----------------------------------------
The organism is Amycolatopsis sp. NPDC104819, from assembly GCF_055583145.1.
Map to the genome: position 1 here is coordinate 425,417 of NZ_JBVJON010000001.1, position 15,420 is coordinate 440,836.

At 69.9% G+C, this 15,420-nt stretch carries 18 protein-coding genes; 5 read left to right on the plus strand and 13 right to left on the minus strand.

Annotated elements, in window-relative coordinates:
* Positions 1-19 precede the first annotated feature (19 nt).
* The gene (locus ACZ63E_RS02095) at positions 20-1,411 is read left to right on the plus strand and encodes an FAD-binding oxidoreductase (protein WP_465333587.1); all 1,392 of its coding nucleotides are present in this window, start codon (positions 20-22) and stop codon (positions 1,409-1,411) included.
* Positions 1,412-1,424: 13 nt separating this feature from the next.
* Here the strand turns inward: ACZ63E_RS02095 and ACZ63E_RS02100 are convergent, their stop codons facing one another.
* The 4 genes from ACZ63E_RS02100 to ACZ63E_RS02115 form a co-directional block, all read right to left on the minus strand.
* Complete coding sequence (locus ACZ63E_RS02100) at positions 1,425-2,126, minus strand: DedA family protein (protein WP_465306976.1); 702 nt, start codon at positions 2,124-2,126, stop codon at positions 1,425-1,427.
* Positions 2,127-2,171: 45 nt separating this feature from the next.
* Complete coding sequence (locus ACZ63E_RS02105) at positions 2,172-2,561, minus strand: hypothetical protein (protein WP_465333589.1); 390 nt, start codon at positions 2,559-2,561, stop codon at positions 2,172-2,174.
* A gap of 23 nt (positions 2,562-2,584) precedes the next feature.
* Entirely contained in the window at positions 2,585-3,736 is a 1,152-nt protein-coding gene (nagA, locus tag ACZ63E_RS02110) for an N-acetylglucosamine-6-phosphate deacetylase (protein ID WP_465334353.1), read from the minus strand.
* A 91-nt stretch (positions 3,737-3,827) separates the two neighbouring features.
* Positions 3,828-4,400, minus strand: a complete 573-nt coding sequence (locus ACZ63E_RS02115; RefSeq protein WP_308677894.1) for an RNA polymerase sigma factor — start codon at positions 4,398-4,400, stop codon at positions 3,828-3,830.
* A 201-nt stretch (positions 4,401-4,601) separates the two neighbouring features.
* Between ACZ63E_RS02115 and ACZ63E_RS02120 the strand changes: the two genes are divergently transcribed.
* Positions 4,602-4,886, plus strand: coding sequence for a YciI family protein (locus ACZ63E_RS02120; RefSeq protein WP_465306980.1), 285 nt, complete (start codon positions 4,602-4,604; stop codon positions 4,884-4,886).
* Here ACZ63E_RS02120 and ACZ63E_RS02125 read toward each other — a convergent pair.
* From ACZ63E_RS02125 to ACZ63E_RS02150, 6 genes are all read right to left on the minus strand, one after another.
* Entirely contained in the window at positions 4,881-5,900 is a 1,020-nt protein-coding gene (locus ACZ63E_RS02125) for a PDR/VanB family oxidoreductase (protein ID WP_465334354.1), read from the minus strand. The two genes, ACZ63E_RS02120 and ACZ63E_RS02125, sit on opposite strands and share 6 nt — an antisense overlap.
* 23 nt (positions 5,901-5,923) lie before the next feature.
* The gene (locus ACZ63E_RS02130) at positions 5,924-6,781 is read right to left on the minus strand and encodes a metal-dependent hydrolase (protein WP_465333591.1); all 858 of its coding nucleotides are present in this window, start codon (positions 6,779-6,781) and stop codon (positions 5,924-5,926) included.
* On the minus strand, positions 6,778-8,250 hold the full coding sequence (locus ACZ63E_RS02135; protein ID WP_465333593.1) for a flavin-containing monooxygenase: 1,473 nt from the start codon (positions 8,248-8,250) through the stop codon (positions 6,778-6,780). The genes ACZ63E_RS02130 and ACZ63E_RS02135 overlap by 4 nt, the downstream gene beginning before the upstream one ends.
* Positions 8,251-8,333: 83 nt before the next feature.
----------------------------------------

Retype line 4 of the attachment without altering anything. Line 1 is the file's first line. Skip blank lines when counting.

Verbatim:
Annotated elements, in window-relative coordinates: